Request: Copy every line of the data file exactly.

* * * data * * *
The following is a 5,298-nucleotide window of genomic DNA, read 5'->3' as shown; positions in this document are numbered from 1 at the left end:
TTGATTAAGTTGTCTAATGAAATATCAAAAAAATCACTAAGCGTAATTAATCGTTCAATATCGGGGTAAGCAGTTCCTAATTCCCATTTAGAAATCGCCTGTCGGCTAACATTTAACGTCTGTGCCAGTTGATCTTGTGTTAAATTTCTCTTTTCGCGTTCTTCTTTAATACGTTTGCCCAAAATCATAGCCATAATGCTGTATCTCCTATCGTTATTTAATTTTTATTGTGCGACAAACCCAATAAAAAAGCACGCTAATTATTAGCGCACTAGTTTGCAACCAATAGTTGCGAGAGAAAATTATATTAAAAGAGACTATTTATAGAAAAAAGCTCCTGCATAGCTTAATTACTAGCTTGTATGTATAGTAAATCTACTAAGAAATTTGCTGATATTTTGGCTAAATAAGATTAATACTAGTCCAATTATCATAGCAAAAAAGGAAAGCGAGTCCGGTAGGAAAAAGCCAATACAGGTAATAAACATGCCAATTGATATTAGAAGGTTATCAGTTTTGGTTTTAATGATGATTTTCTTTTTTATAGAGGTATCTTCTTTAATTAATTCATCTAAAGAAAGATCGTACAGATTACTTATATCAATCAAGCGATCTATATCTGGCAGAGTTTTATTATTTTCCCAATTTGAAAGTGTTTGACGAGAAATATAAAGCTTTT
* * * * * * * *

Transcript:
The following is a 5,298-nucleotide window of genomic DNA, read 5'->3' as shown; positions in this document are numbered from 1 at the left end:
TTGATTAAGTTGTCTAATGAAATATCAAAAAAATCACTAAGCGTAATTAATCGTTCAATATCGGGGTAAGCAGTTCCTAATTCCCATTTAGAAATCGCCTGTCGGCTAACATTTAACGTCTGTGCCAGTTGATCTTGTGTTAAATTTCTCTTTTCGCGTTCTTCTTTAATACGTTTGCCCAAAATCATAGCCATAATGCTGTATCTCCTATCGTTATTTAATTTTTATTGTGCGACAAACCCAATAAAAAAGCACGCTAATTATTAGCGCACTAGTTTGCAACCAATAGTTGCGAGAGAAAATTATATTAAAAGAGACTATTTATAGAAAAAAGCTCCTGCATAGCTTAATTACTAGCTTGTATGTATAGTAAATCTACTAAGAAATTTGCTGATATTTTGGCTAAATAAGATTAATACTAGTCCAATTATCATAGCAAAAAAGGAAAGCGAGTCCGGTAGGAAAAAGCCAATACAGGTAATAAACATGCCAATTGATATTAGAAGGTTATCAGTTTTGGTTTTAATGATGATTTTCTTTTTTATAGAGGTATCTTCTTTAATTAATTCATCTAAAGAAAGATCGTACAGATTACTTATATCAATCAAGCGATCTATATCTGGCAGAGTTTTATTATTTTCCCAATTTGAAAGTGTTTGACGAGAAATATAAAGCTTTT